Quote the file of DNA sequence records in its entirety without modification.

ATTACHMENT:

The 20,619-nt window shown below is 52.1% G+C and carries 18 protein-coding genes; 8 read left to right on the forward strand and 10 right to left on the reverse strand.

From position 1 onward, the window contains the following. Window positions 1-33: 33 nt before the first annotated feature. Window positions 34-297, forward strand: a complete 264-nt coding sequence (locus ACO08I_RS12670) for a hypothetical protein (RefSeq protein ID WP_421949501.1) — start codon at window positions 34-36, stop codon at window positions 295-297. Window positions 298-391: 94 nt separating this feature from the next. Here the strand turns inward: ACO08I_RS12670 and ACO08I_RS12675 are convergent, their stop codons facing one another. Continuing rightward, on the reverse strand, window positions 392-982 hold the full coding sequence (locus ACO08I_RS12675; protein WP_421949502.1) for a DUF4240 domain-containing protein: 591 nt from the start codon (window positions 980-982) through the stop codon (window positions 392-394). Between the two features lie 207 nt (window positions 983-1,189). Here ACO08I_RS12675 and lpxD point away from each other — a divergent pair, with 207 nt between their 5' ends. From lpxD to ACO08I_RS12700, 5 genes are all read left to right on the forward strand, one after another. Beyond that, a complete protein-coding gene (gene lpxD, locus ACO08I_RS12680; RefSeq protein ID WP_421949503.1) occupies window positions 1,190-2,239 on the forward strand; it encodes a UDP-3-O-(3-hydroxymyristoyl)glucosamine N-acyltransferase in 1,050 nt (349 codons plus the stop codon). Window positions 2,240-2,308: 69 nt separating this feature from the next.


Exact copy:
The 20,619-nt window shown below is 52.1% G+C and carries 18 protein-coding genes; 8 read left to right on the forward strand and 10 right to left on the reverse strand.

From position 1 onward, the window contains the following. Window positions 1-33: 33 nt before the first annotated feature. Window positions 34-297, forward strand: a complete 264-nt coding sequence (locus ACO08I_RS12670) for a hypothetical protein (RefSeq protein ID WP_421949501.1) — start codon at window positions 34-36, stop codon at window positions 295-297. Window positions 298-391: 94 nt separating this feature from the next. Here the strand turns inward: ACO08I_RS12670 and ACO08I_RS12675 are convergent, their stop codons facing one another. Continuing rightward, on the reverse strand, window positions 392-982 hold the full coding sequence (locus ACO08I_RS12675; protein WP_421949502.1) for a DUF4240 domain-containing protein: 591 nt from the start codon (window positions 980-982) through the stop codon (window positions 392-394). Between the two features lie 207 nt (window positions 983-1,189). Here ACO08I_RS12675 and lpxD point away from each other — a divergent pair, with 207 nt between their 5' ends. From lpxD to ACO08I_RS12700, 5 genes are all read left to right on the forward strand, one after another. Beyond that, a complete protein-coding gene (gene lpxD, locus ACO08I_RS12680; RefSeq protein ID WP_421949503.1) occupies window positions 1,190-2,239 on the forward strand; it encodes a UDP-3-O-(3-hydroxymyristoyl)glucosamine N-acyltransferase in 1,050 nt (349 codons plus the stop codon). Window positions 2,240-2,308: 69 nt separating this feature from the next.